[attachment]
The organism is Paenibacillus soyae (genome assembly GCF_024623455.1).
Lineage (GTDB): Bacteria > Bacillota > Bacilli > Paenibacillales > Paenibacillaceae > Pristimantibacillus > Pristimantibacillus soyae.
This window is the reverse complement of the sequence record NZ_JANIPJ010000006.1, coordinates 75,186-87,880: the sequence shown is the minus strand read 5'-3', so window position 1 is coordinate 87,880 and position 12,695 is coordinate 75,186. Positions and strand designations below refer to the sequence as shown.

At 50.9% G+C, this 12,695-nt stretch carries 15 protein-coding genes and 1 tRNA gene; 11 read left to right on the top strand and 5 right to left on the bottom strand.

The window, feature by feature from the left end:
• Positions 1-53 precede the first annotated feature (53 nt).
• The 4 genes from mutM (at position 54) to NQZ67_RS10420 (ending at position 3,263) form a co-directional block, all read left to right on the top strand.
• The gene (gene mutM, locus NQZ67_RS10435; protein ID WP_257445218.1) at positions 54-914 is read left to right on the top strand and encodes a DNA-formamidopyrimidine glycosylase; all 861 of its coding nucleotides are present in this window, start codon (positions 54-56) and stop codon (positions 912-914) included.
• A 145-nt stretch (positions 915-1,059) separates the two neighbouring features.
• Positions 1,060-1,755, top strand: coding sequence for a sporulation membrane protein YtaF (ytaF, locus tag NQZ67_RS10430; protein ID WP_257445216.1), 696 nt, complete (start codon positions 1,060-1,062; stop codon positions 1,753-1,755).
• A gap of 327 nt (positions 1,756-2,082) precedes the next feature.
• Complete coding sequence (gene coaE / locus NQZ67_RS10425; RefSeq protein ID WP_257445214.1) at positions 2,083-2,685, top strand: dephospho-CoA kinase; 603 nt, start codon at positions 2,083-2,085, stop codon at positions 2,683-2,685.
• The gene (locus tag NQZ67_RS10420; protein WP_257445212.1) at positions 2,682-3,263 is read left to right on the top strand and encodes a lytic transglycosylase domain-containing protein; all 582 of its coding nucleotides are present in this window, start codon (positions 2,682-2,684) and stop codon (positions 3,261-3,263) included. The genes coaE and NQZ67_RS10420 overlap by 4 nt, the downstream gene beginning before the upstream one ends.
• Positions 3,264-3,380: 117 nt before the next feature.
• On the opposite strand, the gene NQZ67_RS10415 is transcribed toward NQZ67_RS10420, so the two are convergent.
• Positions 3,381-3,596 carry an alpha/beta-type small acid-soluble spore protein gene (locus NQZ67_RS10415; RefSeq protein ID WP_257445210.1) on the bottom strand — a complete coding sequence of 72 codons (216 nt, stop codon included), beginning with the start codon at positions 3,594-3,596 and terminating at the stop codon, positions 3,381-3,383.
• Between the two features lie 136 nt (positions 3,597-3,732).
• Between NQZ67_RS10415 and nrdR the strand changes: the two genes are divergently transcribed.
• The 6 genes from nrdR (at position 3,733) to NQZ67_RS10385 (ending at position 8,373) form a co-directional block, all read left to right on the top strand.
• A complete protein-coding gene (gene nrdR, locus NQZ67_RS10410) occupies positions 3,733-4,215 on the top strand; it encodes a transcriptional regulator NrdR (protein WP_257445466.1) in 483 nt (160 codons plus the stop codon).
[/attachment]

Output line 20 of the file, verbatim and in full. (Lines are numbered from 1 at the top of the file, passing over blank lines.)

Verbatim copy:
• A complete protein-coding gene (gene nrdR, locus NQZ67_RS10410) occupies positions 3,733-4,215 on the top strand; it encodes a transcriptional regulator NrdR (protein WP_257445466.1) in 483 nt (160 codons plus the stop codon).